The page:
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And on Maude she had just a terrific cast supporting her. Bill Macy (whose name made me much confused when William H. Macy came on the scene) plays Maude’s much shorter, noisier husband, Walter who owns an appliance store. It is Macy’s presence that brings a certain ethnic confusion to the show. Are the Findlays Jews or WASPs? Well, Maude has to be a WASP, I guess, she’s Edith’s cousin, but Arthur and Macy (not to mention all the writers and producers) are Jewish, and the Brooklyn raised Macy certainly doesn’t behave like a WASP. And we have the unambiguous WASPs next door to demonstrate that behavior, for contrast. There’s Arthur, played by Conrad Bain, who is hilarious here prior to his talents being wasted in the lame, inexplicable Different Strokes a few years later. And the always sexy Rue McLanahan plays Maude’s friend Vivian, who marries Arthur. McLanahan also came to the show via All in the Family, where she played a swinger in a notorious episode. And she also was a key member of the ensemble on The Golden Girls. Adrienne Barbeau played Maude’s sexually liberated daughter Carol. (Barbeau’s capacious mammaries were to become two of the biggest stars on the show). In the first season, Esther Rolle played the maid Florida, a sort of a post Civil Rights updating of the 50s character Beulah that put Maude’s theoretical liberalism to the test. Florida, in turn, got her own spin-off series Good Times, which we wrote about here. Rolle was replaced on Maude by Hermione Baddeley, as the rebellious, lazy Cockney Mrs. Naugatuck (who named herself after the town in Connecticut).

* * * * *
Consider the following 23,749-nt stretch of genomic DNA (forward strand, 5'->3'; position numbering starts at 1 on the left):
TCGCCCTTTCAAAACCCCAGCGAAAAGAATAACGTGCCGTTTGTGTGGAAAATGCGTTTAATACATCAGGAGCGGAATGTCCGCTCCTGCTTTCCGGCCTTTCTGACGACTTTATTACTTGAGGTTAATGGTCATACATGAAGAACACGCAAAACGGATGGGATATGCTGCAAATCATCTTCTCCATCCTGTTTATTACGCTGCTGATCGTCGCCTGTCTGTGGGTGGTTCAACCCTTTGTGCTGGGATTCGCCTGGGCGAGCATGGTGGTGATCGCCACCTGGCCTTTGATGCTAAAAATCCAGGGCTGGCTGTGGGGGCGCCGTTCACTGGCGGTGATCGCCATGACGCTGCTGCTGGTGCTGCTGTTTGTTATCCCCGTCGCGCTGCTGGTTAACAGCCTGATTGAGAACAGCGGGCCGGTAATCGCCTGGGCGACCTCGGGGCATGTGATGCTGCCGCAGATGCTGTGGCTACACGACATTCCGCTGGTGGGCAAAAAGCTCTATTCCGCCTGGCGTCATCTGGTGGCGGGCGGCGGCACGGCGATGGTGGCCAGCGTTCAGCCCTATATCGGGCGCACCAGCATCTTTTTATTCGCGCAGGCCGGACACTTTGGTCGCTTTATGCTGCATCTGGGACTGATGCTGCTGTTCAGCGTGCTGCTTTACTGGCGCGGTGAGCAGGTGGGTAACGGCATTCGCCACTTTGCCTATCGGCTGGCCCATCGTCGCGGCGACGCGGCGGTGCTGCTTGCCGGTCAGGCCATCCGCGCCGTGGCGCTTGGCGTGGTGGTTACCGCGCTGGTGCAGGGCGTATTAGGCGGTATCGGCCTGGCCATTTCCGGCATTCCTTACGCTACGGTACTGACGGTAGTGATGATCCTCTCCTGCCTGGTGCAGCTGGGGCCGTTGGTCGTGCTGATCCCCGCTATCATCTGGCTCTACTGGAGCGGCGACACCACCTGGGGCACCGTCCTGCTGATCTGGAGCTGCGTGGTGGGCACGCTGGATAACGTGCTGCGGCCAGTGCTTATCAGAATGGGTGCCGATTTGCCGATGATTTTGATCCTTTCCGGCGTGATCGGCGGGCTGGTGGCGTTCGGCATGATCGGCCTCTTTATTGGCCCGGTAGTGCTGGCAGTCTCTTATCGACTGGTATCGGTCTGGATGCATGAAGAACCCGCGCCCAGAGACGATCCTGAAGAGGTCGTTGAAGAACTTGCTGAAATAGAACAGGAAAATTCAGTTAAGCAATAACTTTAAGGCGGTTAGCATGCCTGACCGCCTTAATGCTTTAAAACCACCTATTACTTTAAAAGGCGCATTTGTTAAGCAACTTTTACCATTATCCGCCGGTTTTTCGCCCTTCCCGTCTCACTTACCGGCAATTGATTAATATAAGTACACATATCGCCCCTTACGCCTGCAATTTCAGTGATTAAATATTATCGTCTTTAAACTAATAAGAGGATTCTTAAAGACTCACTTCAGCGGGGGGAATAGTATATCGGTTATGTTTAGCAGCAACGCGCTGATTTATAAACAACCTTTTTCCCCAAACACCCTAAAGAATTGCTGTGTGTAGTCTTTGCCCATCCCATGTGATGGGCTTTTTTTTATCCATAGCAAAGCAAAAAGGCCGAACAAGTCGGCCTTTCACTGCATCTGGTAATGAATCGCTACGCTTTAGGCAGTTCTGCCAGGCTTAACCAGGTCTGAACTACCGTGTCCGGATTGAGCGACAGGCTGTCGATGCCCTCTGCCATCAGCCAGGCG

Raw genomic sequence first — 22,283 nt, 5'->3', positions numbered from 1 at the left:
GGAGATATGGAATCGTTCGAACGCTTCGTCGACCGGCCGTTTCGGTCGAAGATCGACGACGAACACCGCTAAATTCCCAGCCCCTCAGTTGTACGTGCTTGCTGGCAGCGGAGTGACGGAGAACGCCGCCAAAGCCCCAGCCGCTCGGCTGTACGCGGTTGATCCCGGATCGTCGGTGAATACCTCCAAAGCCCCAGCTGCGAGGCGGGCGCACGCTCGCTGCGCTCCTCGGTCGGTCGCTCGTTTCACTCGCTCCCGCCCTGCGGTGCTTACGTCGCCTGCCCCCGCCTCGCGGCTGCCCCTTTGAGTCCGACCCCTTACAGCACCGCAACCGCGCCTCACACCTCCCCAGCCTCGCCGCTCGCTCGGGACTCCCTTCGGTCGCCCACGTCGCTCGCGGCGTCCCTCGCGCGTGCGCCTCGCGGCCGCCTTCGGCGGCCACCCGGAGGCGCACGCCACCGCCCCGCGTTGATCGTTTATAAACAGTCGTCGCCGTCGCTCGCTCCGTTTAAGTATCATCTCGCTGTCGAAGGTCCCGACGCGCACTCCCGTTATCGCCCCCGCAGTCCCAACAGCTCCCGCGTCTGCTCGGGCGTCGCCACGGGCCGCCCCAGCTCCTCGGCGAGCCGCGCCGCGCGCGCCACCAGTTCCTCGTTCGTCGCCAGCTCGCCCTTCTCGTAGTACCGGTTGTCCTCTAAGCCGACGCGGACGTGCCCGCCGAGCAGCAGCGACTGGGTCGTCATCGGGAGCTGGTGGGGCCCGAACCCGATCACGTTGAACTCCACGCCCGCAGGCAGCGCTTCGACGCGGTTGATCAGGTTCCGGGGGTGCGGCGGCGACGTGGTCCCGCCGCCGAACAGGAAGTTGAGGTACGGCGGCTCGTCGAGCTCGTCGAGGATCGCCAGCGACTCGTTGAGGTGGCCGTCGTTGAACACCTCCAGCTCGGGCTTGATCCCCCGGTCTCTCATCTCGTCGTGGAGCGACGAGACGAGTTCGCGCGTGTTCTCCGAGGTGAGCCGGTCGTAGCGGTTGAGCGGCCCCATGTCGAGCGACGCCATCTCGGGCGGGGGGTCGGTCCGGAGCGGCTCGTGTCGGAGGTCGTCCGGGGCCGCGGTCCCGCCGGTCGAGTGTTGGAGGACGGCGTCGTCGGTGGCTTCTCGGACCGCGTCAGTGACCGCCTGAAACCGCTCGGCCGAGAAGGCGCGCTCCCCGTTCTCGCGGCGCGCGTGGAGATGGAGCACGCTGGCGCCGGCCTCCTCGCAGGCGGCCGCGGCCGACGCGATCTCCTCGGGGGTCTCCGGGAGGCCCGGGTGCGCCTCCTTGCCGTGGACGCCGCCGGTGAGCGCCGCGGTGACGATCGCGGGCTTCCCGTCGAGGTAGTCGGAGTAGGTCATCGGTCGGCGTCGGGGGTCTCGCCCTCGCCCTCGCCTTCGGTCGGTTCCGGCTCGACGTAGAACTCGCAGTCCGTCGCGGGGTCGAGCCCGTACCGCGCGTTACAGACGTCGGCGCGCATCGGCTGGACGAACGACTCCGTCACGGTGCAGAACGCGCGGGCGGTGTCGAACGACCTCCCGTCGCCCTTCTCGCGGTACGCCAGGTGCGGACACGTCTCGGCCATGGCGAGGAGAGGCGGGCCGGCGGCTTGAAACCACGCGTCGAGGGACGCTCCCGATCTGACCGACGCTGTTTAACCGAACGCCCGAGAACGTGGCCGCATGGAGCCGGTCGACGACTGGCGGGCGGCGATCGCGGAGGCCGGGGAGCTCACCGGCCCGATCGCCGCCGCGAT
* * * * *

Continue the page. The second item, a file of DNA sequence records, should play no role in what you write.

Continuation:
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I don’t think I’m off the mark when I say Maude was more ground-breaking than The Golden Girls. The Golden Girls is awesome for capturing a demographic who’d only appeared at the fringes of most television, senior citizens, and exploring their perspectives and issues. But Maude brought to American living rooms serious hot button issues that had never been talked about such a forum, as well as some facts of life that had never been broached on television either. And since I was a very young child at the time, the show was my introduction to these topics as well. I think it’s quite accurate to say that (for better or worse)  I learned about such things as abortion, menopause, depression, psychiatry, vasectomies, feminism, extra-marital sex, infidelity, “working things out in a marriage” and much else from Maude. It was all done with an upper middle class sophistication which was a bit exotic to me with my working class upbringing and values. And I need hardly add that Maude has one of the best (funniest, hippest, catchiest) sit-com theme songs of all time. I’m sure to be singing it all day now.